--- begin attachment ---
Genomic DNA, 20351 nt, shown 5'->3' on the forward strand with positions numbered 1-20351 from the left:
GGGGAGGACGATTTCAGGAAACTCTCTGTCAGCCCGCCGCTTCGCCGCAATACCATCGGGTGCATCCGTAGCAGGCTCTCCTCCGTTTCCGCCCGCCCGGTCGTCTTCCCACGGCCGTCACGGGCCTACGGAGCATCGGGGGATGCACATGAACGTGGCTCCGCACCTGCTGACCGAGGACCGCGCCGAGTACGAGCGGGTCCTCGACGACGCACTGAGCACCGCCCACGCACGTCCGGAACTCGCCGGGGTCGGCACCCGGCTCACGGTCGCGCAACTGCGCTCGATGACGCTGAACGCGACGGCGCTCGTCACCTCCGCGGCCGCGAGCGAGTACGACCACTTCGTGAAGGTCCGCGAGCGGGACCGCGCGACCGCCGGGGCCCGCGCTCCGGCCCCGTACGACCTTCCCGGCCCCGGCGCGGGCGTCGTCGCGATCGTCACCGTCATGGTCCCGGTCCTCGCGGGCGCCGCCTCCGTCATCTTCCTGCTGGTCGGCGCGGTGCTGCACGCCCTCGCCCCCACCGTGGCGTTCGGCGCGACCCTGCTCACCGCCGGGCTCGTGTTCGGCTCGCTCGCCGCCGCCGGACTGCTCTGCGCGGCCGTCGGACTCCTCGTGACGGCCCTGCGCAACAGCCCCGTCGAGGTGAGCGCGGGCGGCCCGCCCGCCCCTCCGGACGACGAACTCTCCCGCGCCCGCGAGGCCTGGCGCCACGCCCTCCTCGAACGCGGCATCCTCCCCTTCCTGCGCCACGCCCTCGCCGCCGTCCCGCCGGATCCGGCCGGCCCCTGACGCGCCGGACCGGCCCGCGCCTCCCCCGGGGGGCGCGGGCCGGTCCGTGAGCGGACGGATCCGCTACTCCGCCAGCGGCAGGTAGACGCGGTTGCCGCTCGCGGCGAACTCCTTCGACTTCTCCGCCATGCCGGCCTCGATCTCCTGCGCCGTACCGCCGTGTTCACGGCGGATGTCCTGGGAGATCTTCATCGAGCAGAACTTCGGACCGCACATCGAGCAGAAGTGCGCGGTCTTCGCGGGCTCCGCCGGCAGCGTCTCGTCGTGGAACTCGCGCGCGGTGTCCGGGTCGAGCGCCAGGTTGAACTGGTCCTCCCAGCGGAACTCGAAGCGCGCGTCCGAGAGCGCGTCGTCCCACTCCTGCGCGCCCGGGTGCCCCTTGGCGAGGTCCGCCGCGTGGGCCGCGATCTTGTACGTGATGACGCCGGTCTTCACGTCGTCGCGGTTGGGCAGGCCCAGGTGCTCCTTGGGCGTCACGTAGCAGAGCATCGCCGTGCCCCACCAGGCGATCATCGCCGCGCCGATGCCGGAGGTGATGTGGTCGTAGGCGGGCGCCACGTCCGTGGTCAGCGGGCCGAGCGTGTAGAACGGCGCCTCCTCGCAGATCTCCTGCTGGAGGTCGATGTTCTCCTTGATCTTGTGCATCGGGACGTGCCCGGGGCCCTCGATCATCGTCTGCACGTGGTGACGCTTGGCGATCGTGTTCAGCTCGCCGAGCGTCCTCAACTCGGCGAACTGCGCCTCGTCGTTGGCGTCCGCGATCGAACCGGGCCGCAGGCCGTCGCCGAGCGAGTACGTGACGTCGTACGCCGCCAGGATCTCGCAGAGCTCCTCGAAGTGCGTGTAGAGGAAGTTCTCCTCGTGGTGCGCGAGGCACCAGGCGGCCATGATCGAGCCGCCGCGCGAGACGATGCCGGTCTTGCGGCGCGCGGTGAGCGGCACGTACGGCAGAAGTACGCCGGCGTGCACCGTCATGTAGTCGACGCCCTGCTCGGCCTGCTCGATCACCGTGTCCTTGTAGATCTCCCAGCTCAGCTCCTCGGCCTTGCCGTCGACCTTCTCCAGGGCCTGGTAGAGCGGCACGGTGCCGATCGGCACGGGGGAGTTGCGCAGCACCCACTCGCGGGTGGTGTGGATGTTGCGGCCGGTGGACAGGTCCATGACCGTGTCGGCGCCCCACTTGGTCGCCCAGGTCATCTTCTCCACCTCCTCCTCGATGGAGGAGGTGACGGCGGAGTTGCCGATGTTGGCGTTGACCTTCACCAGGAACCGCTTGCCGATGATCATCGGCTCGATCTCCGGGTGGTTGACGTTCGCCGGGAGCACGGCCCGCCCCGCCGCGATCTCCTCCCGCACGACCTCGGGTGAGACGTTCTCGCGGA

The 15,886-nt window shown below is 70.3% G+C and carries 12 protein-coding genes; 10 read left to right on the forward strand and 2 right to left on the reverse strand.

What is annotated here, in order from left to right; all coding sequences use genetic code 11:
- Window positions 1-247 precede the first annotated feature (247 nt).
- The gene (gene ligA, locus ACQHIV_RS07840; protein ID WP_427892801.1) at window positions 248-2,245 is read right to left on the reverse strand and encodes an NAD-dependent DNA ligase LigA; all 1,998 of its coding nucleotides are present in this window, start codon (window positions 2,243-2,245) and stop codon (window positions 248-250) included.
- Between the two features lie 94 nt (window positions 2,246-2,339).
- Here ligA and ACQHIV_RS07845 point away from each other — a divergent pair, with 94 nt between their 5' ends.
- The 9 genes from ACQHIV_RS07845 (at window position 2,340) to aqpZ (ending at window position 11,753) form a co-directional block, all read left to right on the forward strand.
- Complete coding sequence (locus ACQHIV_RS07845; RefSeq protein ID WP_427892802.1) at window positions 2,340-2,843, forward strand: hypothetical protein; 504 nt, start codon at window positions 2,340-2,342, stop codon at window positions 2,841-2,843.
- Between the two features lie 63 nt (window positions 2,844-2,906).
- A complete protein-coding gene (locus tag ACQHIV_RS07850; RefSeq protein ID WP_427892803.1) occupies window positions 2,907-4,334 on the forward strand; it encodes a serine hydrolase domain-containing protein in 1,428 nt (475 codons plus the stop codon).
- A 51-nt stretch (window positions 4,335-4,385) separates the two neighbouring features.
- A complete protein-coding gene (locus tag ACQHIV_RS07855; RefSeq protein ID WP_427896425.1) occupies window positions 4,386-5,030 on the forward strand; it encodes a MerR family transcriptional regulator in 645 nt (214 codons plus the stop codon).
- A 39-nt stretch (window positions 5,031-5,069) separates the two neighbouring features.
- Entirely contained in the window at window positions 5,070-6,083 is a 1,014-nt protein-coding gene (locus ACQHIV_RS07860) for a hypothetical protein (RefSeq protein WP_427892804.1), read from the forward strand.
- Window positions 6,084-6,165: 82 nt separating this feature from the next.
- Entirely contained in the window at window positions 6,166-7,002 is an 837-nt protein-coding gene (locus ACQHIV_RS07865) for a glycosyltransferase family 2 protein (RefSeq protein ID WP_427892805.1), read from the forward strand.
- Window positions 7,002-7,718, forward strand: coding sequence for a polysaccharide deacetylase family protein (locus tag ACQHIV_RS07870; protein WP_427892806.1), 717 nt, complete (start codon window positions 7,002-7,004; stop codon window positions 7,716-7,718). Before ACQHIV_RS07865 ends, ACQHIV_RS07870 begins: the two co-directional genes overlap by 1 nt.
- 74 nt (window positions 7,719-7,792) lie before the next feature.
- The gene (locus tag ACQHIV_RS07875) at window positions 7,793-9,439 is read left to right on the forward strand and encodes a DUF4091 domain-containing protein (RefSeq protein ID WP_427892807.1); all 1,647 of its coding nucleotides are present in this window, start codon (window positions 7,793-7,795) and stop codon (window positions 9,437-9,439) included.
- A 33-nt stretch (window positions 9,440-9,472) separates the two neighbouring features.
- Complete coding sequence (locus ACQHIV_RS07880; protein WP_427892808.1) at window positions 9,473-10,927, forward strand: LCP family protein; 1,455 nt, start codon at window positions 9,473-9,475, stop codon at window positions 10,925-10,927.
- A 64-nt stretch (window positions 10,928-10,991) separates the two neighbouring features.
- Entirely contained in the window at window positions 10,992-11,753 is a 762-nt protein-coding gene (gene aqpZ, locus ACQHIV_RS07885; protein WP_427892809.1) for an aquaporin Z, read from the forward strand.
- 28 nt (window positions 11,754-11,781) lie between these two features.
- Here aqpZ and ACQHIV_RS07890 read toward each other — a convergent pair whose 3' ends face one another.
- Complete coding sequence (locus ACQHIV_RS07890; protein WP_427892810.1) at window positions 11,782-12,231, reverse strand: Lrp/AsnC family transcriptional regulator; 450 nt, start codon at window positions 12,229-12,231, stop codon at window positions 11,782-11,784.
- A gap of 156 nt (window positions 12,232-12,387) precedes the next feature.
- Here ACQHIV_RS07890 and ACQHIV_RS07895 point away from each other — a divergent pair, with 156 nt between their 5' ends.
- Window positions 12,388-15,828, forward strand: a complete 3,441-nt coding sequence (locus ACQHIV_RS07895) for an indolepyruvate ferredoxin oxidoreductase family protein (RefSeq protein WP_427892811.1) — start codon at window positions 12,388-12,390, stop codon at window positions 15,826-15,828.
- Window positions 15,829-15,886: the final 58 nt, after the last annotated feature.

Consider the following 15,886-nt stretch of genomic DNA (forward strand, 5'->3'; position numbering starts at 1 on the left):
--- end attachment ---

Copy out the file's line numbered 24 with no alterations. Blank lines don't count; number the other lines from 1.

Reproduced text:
- A 64-nt stretch (window positions 10,928-10,991) separates the two neighbouring features.